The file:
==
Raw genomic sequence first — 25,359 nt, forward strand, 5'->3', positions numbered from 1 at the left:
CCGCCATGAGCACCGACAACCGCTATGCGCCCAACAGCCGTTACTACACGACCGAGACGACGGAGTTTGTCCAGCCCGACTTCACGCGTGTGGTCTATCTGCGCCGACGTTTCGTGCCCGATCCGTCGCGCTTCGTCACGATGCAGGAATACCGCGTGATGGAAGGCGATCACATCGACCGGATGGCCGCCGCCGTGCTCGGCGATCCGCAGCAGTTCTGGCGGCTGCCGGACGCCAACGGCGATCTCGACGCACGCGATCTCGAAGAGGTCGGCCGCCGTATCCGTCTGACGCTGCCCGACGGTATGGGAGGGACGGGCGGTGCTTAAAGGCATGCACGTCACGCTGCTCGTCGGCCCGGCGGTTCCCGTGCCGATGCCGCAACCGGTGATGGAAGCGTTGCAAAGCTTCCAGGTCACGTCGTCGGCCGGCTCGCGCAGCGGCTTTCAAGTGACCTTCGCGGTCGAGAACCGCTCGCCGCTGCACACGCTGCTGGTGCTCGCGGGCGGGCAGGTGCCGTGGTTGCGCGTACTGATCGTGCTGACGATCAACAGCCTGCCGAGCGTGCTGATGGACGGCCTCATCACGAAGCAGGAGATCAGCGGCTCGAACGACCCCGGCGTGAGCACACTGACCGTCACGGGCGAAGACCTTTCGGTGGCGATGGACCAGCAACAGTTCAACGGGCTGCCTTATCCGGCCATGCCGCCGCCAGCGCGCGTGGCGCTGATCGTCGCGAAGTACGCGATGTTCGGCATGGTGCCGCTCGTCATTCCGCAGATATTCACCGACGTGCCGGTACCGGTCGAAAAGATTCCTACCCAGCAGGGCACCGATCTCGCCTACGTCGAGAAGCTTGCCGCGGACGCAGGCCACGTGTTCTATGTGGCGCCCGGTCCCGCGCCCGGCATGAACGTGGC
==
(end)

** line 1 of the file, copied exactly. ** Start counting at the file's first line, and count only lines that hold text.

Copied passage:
Raw genomic sequence first — 25,359 nt, forward strand, 5'->3', positions numbered from 1 at the left: